Construction is one of the higher-wage industries showing recent growth in hiring. (Mark Lennihan/AP)

The recovery in America’s job market is finally spreading to industries with good pay after years of being concentrated in fields with low wages.

Hiring has picked up steam in areas such as construction, manufacturing and professional services in recent months — sectors with a median hourly wage of at least $20. Nearly 40 percent of the jobs created over the past six months have been in high-wage industries, compared with just a quarter during the last half of 2013, according to an analysis by the National Employment Law Project for The Washington Post. Meanwhile, growth in many low-paying jobs has leveled off or even declined.

“I often hear that the recovery is only in low-wage jobs. That is categorically inaccurate,” Labor Secretary Thomas E. Perez said in an interview. “This recovery is creating a lot of good jobs.”

If those trends hold, economists say it could mean that the bumpy road back from recession is beginning to even out — particularly if it means that more jobs with better pay can help boost household income.

(The Washington Post)

When averaged across all occupations, the median hourly wage has fallen 3.4 percent since the recession, after adjusting for inflation, according to NELP research to be released Monday. Many economists, including Federal Reserve Chair Janet L. Yellen, have pointed to an increase in earnings as one of the key missing pieces of the recovery.

Yellen and dozens of other top economists from around the world will convene in Wyoming this week to discuss the health of the U.S. labor market.

“What I think matters most is wages,” NELP Executive Director Christine L. Owens said. “In terms of just looking at the balance, the crisis is as much a crisis of wages as it is which jobs are being created.”

Matthew Gallagher, 26, has been waiting four years for his break. After graduating college magna cum laude, the Dallas resident struggled to find full-time work. He settled for part-time jobs at a local museum and as an animal massage therapist — even though his degree is in public relations.

But his prospects may be brightening. After a year-long search, Gallagher landed a position developing online educational courses two weeks ago. It’s another part-time job, but this one holds full-time potential.

“I feel it’s a little ridiculous,” Gallagher said. “I was told constantly that you need to go to college to get a good job, and I have just this year broken into double-digit hourly wages.”

Even before the recession began, the economy was experiencing what academics call job ­polarization: growth at the high and low ends of the pay scale, but not much movement in the middle.

Two major factors drove this shift: new technologies that replaced some skilled workers and increased competition from the international labor market.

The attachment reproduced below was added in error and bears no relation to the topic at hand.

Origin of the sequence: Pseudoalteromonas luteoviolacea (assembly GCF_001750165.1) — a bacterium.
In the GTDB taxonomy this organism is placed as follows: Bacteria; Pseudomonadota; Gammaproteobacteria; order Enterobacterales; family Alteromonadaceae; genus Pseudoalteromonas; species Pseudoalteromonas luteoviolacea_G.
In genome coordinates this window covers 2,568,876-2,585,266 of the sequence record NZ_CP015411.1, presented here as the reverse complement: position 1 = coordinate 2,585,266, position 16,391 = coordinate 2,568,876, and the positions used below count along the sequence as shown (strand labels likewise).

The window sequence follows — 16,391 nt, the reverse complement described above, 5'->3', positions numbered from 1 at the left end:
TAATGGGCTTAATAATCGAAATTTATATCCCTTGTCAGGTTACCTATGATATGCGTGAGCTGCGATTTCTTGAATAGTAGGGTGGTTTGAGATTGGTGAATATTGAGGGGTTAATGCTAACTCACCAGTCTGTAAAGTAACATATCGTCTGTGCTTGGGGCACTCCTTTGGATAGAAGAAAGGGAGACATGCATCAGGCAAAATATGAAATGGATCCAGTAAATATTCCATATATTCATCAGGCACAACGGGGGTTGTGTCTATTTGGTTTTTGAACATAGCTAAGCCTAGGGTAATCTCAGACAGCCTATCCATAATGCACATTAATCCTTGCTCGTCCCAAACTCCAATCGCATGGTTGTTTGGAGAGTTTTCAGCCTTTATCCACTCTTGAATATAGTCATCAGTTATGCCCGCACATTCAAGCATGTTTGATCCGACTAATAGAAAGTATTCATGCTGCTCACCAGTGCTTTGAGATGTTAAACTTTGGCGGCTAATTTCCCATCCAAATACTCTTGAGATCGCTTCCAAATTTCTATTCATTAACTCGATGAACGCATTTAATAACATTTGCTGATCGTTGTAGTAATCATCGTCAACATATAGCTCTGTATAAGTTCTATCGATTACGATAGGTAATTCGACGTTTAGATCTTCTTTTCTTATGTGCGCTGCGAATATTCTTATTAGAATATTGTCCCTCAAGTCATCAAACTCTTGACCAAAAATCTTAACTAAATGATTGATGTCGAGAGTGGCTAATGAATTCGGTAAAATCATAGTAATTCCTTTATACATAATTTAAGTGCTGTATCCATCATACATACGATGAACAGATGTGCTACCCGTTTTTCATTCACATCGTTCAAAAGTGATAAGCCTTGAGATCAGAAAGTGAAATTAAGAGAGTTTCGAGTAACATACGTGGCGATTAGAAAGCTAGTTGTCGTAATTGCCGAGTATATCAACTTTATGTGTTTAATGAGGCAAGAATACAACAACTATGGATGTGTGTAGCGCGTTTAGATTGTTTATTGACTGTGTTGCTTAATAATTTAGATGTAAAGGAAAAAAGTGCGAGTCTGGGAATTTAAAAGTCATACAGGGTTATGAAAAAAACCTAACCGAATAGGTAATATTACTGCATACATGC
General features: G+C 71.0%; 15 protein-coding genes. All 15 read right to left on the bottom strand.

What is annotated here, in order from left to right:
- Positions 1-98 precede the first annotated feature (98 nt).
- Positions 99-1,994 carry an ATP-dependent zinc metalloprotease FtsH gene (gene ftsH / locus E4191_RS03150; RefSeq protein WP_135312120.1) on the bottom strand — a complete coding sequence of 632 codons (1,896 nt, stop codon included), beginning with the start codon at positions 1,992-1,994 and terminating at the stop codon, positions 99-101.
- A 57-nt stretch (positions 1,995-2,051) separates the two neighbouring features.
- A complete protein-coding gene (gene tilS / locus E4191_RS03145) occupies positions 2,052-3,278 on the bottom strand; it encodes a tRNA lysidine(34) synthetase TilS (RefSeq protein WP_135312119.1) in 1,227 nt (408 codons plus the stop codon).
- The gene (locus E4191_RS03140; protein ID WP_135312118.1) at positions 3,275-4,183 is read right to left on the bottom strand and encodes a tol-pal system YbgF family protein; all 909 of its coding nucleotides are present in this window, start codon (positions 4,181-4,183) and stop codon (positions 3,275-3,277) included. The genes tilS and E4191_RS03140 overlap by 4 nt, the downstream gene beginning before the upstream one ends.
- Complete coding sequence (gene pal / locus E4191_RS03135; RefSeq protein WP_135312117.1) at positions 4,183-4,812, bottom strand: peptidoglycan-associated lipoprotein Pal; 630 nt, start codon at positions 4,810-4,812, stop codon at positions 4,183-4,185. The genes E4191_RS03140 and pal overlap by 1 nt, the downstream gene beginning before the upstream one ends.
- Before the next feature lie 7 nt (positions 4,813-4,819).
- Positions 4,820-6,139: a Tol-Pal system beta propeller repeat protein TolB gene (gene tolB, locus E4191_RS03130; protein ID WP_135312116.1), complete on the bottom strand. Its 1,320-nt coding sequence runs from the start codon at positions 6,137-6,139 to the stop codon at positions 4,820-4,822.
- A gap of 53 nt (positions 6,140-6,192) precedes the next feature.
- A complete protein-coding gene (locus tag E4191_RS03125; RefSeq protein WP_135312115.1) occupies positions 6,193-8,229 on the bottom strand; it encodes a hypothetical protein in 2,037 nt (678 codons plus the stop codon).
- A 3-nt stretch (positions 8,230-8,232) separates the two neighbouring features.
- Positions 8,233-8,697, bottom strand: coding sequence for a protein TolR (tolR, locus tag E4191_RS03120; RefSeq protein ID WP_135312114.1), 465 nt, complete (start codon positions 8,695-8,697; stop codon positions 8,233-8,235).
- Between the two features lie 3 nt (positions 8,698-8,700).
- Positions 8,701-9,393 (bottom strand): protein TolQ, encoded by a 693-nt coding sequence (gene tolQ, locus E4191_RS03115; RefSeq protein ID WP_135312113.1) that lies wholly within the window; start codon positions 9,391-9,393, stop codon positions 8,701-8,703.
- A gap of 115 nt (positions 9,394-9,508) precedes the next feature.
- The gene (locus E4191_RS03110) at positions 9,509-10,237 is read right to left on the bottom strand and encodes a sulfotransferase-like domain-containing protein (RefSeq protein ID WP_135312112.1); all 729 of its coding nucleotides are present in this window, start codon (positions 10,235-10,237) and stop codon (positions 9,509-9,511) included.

The country’s deep downturn skewed that dynamic even further.

Businesses of all stripes slashed jobs during the recession, but low-wage industries such as retail and food service bounced back most quickly. They now employ 2.3 million more workers than they did in 2007, according to NELP.

Middle- and high-wage sectors have yet to recoup the ground they lost. NELP estimates that about 1.2 million jobs are still missing. But the pickup in hiring in recent months suggests the economy may be entering an inflection point.

“What was so unusual about this recovery was that the low-wage industry growth was faster than high-wage growth for so long after the recovery began,” said Sam Coffin, an economist at UBS.

Coffin said low-wage sectors tend to grow faster during the first two years after a recession before other industries catch up. But it’s been five years since the recession ended, and his research shows that higher-paying jobs began to outpace others only in the past three months.

In his analysis, Coffin divided employment into two categories: jobs that pay above and below the national median wage.

A more detailed breakdown by JPMorgan senior economist Robert Mellman separated growth by high-wage professional and managerial occupations from those in the low-paying service sector. It showed the turning point in job creation started at the end of last year.

But perhaps most surprising, Mellman said, was the simultaneous rise in all other occupations, which he classified as ­middle-wage jobs. That was largely driven by a surge in manufacturing, transportation and construction — the same sectors long buffeted by technology and globalization.

“For the jobs in the middle, maybe the ones that are going have all gone, and now you’re growing from a lower base,” Mellman said.

At Simmons Machine Tools, President David Davis said the company plans to hire 10 people over the next six months. About 100 people work at the plant in Albany, N.Y., which manufactures equipment to help maintain trains and subway cars. Davis said the company was able to avoid layoffs during the recession but has also been cautious about expanding during the recovery.

“Once we hire, that’s generally because there’s some systemic foundational growth that’s going on in the business,” he said.

Though the majority of the company’s sales are international — Simmons also employs 1,000 workers at a plant in Germany and an additional 150 in China — Davis said he is starting to see pressures on wages in the United States. The open jobs require specialized technical skills that can be hard to find.

“Those people don’t grow on trees,” Davis said. “You kind of have this premium. The employees that you do have you’re trying to keep.”